So after 11,000 hits and 144 posts here we are, with not just a blog, but a brand that I am so delightedly happy with. I found a niche of the Pop-Culture, with my regular reviews of TV, Books and Films, and of course the many, many trailers I've slaved over analysing (believe me when I say I can recite them). So thanks for all the support  you've been rolling out to me, and I hope the next year brings even greater things for DMb (as the cool cats call it). I've got a number of things in the pipeline that I cannot wait to start up and share with you all; that is of course, if you stick with me until then.

And go here to find out how you can win a DVD boxset with my 1 year giveaway!


Sunday, 8 January 2012

The Sunday Supdate: 08/01/12

Like a newsletter, but with less effort.

Happy New Year everybody, and welcome to the first Supdate of 2012, where I'll be implanting mostly useless knowledge into your heads. First on this weeks agenda is concerning a certain promise I made a while back:

Short Film Sadness...
In the last Supdate I mentioned the Short Film I'd been working on at school, entitled Facehook. While I can confirm that post-production on the epic mini has indeed wrapped, something else has unfortunately come to light. Due to certain "Plagiarism" rules in the exam board, the film can't be posted online until after it's been officially marked. So despite my best wishes, you're just going to have to wait until this June to witness what critics are already hailing as "a masterpiece". At least this way it'll have a "Summer Blockbuster" vibe going for it...

Expanding The Empire
In a desperate attempt to stay current, I finally gave in and created a Facebook Page for the blog. Complete with a tacky, Microsoft Paint-created profile picture, the page now enables you to "Like" me (because liking in the real world counts for nothing these days) and be treated with all the latest posts and whatnot via that feed. Here it is here if you failed to take the other link hints. That's right, just click here. I won't bite. Promise.
 Likes are very much appreciated, thank you!

     I've also been thinking about a couple more feature-type things to get started, especially after the amount of fun I had with the beat-boxing, vocal thingy I did. A couple of helpful "How To" articles too, perhaps? And maybe some more Single Epsiode reviews of shows, like last week's Sherlock episode that I looked at. The Podcast project has also taken another step toward actually, maybe, kind of, hopefully happening, especially after all the research I've done by listening to the awesome podcasts over at the Nerdist Network. Template: found. And maybe once all these blasted exams I'm having to work for this month, I'll be able to do some more networking.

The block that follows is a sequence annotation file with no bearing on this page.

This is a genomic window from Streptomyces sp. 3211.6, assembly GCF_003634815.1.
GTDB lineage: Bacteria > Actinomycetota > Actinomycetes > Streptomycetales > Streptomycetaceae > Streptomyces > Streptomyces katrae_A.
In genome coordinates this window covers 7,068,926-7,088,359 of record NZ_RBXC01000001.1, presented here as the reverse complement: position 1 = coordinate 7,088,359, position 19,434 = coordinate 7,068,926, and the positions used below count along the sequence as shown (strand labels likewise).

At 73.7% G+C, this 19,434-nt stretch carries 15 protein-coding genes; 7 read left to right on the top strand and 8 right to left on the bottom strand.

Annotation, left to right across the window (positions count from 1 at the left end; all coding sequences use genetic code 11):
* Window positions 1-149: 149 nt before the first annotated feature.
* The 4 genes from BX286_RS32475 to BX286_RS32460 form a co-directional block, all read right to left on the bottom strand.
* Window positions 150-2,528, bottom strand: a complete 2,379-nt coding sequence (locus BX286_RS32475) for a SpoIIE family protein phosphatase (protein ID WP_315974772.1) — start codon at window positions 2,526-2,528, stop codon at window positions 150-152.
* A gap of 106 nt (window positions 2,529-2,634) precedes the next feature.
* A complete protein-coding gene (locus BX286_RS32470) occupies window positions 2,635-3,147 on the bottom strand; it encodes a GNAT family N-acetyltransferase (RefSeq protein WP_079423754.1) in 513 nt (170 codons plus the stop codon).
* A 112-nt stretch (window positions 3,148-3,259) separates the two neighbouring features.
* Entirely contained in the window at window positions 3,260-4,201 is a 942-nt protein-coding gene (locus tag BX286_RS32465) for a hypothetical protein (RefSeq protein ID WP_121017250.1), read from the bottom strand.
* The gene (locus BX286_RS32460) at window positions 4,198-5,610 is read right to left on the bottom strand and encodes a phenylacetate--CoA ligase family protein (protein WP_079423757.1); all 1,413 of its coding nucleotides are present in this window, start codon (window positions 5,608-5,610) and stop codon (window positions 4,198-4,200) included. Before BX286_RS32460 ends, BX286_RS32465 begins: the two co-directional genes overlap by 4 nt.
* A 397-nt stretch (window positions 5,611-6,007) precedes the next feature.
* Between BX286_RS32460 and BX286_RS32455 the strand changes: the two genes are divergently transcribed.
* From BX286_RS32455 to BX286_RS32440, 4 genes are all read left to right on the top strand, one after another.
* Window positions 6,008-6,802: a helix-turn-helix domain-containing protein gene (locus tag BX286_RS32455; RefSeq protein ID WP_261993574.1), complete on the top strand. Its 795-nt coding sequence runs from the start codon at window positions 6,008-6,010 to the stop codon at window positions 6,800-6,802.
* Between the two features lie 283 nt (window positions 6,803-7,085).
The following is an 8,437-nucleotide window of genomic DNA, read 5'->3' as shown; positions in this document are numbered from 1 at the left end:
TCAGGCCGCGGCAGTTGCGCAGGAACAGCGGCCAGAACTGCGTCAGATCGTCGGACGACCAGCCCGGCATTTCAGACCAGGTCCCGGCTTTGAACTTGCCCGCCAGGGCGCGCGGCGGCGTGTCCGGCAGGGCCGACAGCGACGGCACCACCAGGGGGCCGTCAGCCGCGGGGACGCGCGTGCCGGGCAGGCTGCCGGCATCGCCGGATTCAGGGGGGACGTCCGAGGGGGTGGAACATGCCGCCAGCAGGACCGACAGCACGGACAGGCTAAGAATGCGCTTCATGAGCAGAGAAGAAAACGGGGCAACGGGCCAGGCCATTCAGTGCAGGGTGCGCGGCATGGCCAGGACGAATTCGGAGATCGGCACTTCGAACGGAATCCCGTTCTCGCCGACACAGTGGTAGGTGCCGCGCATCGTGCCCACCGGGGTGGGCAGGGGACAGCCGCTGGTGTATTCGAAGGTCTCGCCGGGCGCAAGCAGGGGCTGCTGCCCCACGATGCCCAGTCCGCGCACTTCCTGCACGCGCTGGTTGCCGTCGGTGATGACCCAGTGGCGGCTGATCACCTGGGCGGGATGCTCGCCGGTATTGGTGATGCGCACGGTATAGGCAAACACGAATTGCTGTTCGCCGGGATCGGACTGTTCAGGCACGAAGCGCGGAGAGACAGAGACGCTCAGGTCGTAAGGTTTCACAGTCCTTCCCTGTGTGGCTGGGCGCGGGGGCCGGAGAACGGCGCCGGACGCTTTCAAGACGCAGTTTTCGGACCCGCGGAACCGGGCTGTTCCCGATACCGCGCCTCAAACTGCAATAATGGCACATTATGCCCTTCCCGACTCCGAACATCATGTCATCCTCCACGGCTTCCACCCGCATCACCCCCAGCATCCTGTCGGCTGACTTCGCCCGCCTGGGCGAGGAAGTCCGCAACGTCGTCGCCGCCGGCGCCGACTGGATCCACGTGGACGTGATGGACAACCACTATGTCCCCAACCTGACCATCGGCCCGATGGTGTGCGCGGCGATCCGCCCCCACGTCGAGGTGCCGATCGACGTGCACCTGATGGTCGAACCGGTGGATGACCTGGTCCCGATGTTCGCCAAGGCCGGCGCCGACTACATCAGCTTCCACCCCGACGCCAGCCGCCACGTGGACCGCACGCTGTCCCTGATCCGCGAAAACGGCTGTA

Nearly 1 Year Old
Tomorrow (9th January 2012) marks the first birthday for the blog. I'll be celebrating in numerous ways, such as:
  • Doing a post about it (obviously).
  • Revising for exams.
  • Giving away a free DVD boxset in the anniversary giveaway I'm going to set up.
  • Drinking a lot. Mostly tea. I am British (and 15) after all.
  • Sleeping.
  • Making a blanket-fort.

Hey, can't blame a guy for wanting to party, am I right? Especially if Magnitude turns up:

Catch ya later.


Saturday, 7 January 2012

Playing With Rhythm: My Own "Music"!?

So I got my Blue Yeti USB microphone for Christmas, and once I'd figured it all out, I had a little play around. I've always liked that kind of overlaying thing people do in music, where different parts will drop in and out, making it all one big, onion skinned piece of craziness. Hence, this happened:
(Just click on play)

Pretty rad, eh? That, ladies and gentlemen, is my vocal range. I'm available for weddings, bar-mitzvahs and funerals.


Wednesday, 4 January 2012

RE:View: Sherlock: A Scandal in Belgravia

Sherlock's back, and better than ever.

!Major Spoilers in This Review!

After finally returning to the beeb after its tour of reruns in response to the terrific BAFTA run it had, and the delays of re-scheduling for the show's stars to appear in next year's The Hobbit, Sherlock's second season had a LOT to live up to. But all that apprehension diminishes within moments of the first of another three outings, A Scandal in Belgravia.

    With the show's trademark modern spin placed on Doyle's classic A Scandal in Bohemia, which introduced Holmes' one and only love interest, Irene Adler, we see Sherlock from some all new (entirely mesmerising) angles. And I'm not just talking about the stylistic camera angles deployed by director Paul McGuigan, although they were very much a spectacle in their own rights. Varying things up with the dizzying "Coaster" shots and spins, faded with the suave swipes of character to character as Sherlock passes along on each potential case in the comic, yet ultimately vital, re-introduction of our two heroes.

     Writer and creator, Steven Moffat (Doctor Who), starts things off slowly and doesn't rush us into the character of Adler, instead opting for a little exposition (despite the anti-climatic teaser). Sherlock is back to his stubborn ways, not even bothering to leave the house for a case and refusing to get dressed; even if it was for the Queen. Mycroft Holmes is given a meatier part to play than in the first season, setting up the meeting of Sherlock and Irene, and eventually giving us the bigger picture towards the end of the episode.